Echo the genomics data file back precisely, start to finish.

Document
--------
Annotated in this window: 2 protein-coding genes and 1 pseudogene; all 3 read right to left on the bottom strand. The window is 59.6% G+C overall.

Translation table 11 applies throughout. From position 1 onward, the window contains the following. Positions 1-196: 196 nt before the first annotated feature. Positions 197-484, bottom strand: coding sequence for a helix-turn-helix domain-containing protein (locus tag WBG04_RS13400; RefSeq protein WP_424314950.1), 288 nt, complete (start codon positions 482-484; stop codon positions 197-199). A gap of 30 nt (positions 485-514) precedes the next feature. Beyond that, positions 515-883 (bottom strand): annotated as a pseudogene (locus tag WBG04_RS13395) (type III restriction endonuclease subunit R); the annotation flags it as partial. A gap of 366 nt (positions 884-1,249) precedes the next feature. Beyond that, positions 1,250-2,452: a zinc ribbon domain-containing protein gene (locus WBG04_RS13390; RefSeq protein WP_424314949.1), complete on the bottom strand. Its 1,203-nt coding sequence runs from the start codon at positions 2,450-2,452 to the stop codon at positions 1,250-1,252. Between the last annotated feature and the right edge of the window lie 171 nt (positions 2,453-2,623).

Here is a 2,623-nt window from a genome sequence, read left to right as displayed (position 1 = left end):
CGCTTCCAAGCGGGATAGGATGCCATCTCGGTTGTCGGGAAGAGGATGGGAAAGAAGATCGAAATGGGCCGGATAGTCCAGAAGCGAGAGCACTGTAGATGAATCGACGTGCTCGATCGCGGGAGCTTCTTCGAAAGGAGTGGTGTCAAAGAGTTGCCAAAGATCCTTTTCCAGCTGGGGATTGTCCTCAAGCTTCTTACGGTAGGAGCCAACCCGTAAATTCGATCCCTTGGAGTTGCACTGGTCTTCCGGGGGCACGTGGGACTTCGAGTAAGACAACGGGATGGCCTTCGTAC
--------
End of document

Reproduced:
Annotated in this window: 2 protein-coding genes and 1 pseudogene; all 3 read right to left on the bottom strand. The window is 59.6% G+C overall.

Translation table 11 applies throughout. From position 1 onward, the window contains the following. Positions 1-196: 196 nt before the first annotated feature. Positions 197-484, bottom strand: coding sequence for a helix-turn-helix domain-containing protein (locus tag WBG04_RS13400; RefSeq protein WP_424314950.1), 288 nt, complete (start codon positions 482-484; stop codon positions 197-199). A gap of 30 nt (positions 485-514) precedes the next feature. Beyond that, positions 515-883 (bottom strand): annotated as a pseudogene (locus tag WBG04_RS13395) (type III restriction endonuclease subunit R); the annotation flags it as partial. A gap of 366 nt (positions 884-1,249) precedes the next feature. Beyond that, positions 1,250-2,452: a zinc ribbon domain-containing protein gene (locus WBG04_RS13390; RefSeq protein WP_424314949.1), complete on the bottom strand. Its 1,203-nt coding sequence runs from the start codon at positions 2,450-2,452 to the stop codon at positions 1,250-1,252. Between the last annotated feature and the right edge of the window lie 171 nt (positions 2,453-2,623).

Here is a 2,623-nt window from a genome sequence, read left to right as displayed (position 1 = left end):
CGCTTCCAAGCGGGATAGGATGCCATCTCGGTTGTCGGGAAGAGGATGGGAAAGAAGATCGAAATGGGCCGGATAGTCCAGAAGCGAGAGCACTGTAGATGAATCGACGTGCTCGATCGCGGGAGCTTCTTCGAAAGGAGTGGTGTCAAAGAGTTGCCAAAGATCCTTTTCCAGCTGGGGATTGTCCTCAAGCTTCTTACGGTAGGAGCCAACCCGTAAATTCGATCCCTTGGAGTTGCACTGGTCTTCCGGGGGCACGTGGGACTTCGAGTAAGACAACGGGATGGCCTTCGTAC